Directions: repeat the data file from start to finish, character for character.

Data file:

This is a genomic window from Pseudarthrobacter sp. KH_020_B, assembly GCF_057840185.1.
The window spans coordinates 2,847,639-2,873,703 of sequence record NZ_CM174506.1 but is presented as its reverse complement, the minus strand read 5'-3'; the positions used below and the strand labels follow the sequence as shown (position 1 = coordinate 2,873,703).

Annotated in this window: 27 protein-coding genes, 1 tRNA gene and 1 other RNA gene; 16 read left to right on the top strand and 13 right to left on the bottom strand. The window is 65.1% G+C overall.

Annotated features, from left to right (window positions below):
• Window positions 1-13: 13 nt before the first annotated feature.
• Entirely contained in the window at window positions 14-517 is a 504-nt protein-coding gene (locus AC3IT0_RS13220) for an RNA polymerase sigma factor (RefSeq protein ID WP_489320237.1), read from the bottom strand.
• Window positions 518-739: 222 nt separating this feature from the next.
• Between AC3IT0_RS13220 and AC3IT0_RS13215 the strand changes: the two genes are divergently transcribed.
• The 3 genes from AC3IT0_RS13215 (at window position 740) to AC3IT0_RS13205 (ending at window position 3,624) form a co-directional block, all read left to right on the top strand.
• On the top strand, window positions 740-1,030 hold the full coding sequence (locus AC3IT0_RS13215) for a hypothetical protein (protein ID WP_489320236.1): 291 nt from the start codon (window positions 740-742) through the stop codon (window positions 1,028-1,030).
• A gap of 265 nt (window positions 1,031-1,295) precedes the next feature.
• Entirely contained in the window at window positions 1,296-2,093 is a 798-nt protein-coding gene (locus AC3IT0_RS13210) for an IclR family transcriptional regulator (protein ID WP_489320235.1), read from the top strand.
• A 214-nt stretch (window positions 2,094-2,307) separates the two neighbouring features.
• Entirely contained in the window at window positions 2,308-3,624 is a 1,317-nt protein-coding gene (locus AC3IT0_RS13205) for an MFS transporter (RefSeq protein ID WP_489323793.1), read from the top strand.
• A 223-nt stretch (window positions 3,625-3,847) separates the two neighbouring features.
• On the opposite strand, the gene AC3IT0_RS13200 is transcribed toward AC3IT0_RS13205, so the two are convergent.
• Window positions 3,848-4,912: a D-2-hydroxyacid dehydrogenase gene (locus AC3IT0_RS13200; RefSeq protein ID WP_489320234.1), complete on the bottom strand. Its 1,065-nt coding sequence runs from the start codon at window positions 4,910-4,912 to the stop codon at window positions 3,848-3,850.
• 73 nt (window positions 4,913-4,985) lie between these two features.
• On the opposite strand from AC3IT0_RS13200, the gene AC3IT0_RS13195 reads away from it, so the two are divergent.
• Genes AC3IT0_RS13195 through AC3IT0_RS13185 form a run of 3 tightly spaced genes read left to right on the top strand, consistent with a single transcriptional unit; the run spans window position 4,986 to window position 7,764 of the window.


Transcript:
This is a genomic window from Pseudarthrobacter sp. KH_020_B, assembly GCF_057840185.1.
The window spans coordinates 2,847,639-2,873,703 of sequence record NZ_CM174506.1 but is presented as its reverse complement, the minus strand read 5'-3'; the positions used below and the strand labels follow the sequence as shown (position 1 = coordinate 2,873,703).

Annotated in this window: 27 protein-coding genes, 1 tRNA gene and 1 other RNA gene; 16 read left to right on the top strand and 13 right to left on the bottom strand. The window is 65.1% G+C overall.

Annotated features, from left to right (window positions below):
• Window positions 1-13: 13 nt before the first annotated feature.
• Entirely contained in the window at window positions 14-517 is a 504-nt protein-coding gene (locus AC3IT0_RS13220) for an RNA polymerase sigma factor (RefSeq protein ID WP_489320237.1), read from the bottom strand.
• Window positions 518-739: 222 nt separating this feature from the next.
• Between AC3IT0_RS13220 and AC3IT0_RS13215 the strand changes: the two genes are divergently transcribed.
• The 3 genes from AC3IT0_RS13215 (at window position 740) to AC3IT0_RS13205 (ending at window position 3,624) form a co-directional block, all read left to right on the top strand.
• On the top strand, window positions 740-1,030 hold the full coding sequence (locus AC3IT0_RS13215) for a hypothetical protein (protein ID WP_489320236.1): 291 nt from the start codon (window positions 740-742) through the stop codon (window positions 1,028-1,030).
• A gap of 265 nt (window positions 1,031-1,295) precedes the next feature.
• Entirely contained in the window at window positions 1,296-2,093 is a 798-nt protein-coding gene (locus AC3IT0_RS13210) for an IclR family transcriptional regulator (protein ID WP_489320235.1), read from the top strand.
• A 214-nt stretch (window positions 2,094-2,307) separates the two neighbouring features.
• Entirely contained in the window at window positions 2,308-3,624 is a 1,317-nt protein-coding gene (locus AC3IT0_RS13205) for an MFS transporter (RefSeq protein ID WP_489323793.1), read from the top strand.
• A 223-nt stretch (window positions 3,625-3,847) separates the two neighbouring features.
• On the opposite strand, the gene AC3IT0_RS13200 is transcribed toward AC3IT0_RS13205, so the two are convergent.
• Window positions 3,848-4,912: a D-2-hydroxyacid dehydrogenase gene (locus AC3IT0_RS13200; RefSeq protein ID WP_489320234.1), complete on the bottom strand. Its 1,065-nt coding sequence runs from the start codon at window positions 4,910-4,912 to the stop codon at window positions 3,848-3,850.
• 73 nt (window positions 4,913-4,985) lie between these two features.
• On the opposite strand from AC3IT0_RS13200, the gene AC3IT0_RS13195 reads away from it, so the two are divergent.
• Genes AC3IT0_RS13195 through AC3IT0_RS13185 form a run of 3 tightly spaced genes read left to right on the top strand, consistent with a single transcriptional unit; the run spans window position 4,986 to window position 7,764 of the window.